Home » Cover Story » 5 Reasons To Be India +Ve

5 Reasons To Be India +Ve

Manika Premsingh,
Share with your friends



*Inflation is relatively tame; credit growth is stable
*Foreign trade figures are turning encouraging; FDI inflows improve
*Ample rainfall augurs good   agricultural harvest


The most obvious indicator for the health of the economy – the gross domestic product (GDP) – slowed to its lowest growth in four years during the first quarter of 2013-14 or 4.4% on a year-on-year (YoY) basis.


The rupee has plummeted – in some ways so have the adjectives to describe its fate. It has dropped over 21% since the start of FY14 to hit a low of 68.3 against the dollar in the last week of August. The arrival of a new Reserve Bank of India Governor in the form of Raghuram Rajan appears to have calmed the foreign exchange markets somewhat, though nobody knows.


The stock markets have been doing their own Yo-Yo. The Bombay Stock Exchange’s benchmark index, the Sensex, has declined 3% in the last three months.


The fall in the markets and the rupee are the reflections of loss of foreign investor confidence in the India story and is worrisome since the country runs a current account deficit.


That’s the bad news. As a result of this and more, most folks, from business people to outbound tourists, are feeling miserable. But we know that. Let’s instead look at what could be going right.  We found that several positive trends seem to be going unnoticed – the drop in headline inflation figures, turnaround in foreign trade, stable credit offtake, positive potential impact of a good monsoon and even a potentially positive impact on exports from the currency drop.


While these trends certainly do not indicate an end to India’s problems, they do, however, reflect some improvement in aspects of the economy that has been worrisome for some time. Let’s plunge into them.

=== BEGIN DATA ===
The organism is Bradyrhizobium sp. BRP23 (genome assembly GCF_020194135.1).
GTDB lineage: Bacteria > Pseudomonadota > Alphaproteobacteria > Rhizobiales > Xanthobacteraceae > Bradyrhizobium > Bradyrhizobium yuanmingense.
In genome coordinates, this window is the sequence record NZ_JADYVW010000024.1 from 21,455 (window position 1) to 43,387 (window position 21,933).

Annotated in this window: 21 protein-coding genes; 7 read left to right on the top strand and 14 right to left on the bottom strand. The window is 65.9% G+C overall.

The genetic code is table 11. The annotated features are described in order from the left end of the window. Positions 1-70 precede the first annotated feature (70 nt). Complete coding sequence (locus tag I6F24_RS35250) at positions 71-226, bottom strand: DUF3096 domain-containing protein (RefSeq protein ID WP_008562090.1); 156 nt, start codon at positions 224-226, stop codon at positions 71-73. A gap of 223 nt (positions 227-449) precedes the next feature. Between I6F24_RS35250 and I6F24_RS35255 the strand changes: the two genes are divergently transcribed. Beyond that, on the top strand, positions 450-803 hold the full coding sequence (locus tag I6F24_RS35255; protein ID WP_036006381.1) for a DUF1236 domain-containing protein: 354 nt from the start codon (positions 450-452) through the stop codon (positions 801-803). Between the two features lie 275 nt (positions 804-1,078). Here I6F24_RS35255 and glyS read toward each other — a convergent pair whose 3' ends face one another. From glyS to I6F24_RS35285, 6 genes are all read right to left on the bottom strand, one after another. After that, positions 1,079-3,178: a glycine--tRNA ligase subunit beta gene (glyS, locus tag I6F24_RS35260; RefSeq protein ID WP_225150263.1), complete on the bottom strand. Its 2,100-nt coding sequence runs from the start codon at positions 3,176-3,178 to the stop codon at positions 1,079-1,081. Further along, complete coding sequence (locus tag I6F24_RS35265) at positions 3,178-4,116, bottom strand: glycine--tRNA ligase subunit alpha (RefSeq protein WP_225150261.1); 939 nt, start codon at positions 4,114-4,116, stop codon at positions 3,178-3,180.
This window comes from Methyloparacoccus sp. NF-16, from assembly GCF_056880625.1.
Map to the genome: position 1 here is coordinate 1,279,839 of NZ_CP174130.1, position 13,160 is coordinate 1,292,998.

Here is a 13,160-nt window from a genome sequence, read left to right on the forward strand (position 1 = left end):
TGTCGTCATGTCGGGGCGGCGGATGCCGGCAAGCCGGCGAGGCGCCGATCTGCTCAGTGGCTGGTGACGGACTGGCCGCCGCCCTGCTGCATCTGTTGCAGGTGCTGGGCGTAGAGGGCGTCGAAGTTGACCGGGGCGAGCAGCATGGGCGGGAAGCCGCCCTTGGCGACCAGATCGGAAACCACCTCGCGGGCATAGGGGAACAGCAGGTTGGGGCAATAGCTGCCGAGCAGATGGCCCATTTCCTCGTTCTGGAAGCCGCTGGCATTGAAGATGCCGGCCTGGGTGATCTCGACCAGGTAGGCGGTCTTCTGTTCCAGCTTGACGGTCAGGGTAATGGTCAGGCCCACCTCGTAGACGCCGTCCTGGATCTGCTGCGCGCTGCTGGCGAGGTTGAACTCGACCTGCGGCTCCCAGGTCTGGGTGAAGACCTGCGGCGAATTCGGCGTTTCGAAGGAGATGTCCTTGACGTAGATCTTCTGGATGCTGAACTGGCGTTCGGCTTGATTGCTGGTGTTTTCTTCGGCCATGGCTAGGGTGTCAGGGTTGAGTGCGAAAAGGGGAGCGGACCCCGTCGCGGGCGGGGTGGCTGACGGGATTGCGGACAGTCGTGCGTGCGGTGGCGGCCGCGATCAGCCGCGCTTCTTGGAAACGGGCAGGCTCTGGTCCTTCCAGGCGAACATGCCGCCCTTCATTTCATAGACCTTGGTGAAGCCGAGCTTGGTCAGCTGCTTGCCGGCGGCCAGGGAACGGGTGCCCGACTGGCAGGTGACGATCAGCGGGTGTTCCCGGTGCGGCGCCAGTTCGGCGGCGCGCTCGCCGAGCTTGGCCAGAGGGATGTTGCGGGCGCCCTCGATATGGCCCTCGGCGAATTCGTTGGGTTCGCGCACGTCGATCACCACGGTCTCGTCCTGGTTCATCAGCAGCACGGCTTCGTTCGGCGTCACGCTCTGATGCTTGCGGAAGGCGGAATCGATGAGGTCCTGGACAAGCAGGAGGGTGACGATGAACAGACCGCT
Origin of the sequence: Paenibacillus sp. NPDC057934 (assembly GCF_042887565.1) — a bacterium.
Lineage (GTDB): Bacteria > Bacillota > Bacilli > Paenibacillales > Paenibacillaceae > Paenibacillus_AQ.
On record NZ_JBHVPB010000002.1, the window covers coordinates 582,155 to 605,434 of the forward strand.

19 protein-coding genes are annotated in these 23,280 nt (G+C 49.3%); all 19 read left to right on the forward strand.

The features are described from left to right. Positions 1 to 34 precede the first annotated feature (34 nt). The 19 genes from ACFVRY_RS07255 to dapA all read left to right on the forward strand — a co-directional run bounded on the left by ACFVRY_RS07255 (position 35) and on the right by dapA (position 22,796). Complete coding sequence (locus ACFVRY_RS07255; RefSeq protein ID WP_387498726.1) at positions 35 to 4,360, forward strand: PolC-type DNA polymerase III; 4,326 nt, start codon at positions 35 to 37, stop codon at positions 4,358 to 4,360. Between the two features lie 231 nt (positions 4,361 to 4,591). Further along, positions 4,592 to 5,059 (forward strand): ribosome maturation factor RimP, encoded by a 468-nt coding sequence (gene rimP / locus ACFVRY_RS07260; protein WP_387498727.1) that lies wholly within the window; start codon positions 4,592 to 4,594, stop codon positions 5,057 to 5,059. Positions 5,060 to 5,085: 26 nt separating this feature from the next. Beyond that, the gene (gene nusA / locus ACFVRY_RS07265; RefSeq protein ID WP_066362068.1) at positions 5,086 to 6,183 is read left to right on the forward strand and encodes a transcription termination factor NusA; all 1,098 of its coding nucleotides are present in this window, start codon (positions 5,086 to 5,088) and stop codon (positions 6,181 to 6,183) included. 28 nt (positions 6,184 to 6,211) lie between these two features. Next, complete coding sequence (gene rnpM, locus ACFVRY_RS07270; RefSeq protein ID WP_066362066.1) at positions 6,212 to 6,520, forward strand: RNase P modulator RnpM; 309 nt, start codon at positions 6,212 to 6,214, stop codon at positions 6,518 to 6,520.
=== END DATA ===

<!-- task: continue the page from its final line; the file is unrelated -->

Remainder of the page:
#1.Inflation is relatively tame: India’s headline inflation, measured by the wholesale price index (WPI), has improved significantly over time. For the year FY14 so far (April-July), WPI inflation is at 5% with the highest increase seen in July 2013 at a manageable 5.8%YoY. In fact, for FY14 so far, inflation has been subdued at sub-5% levels in three of the four months for which data is available. In comparison, for FY13, inflation averaged 7.4% YoY, and in July 2012, inflation was a still a high 7.5%.


Figure 1


#2.Foreign trade figures are turning encouraging: India’s merchandise foreign trade numbers are showing signs of good health, going by the latest data available. Exports, which declined 1.8% YoY in FY13, have grown 2% in FY14. Figures for July 2013 are particularly encouraging, showing a growth of 11.6%. It must be acknowledged that this is just one month’s spike in export figures, so it is a bit of a wait-and-watch as to which way exports are headed next.


Nevertheless, the figures, along with the small increase in FY14 so far, are an improvement over the past year. In fact, with the sharp rupee depreciation, exports could stand to benefit. India’s exports have been hit by the prolonged global slowdown and this factor could lend some support. However, the jury is still out on whether exports can actually benefit since a number of exported items have an import component that can cancel out the currency impact.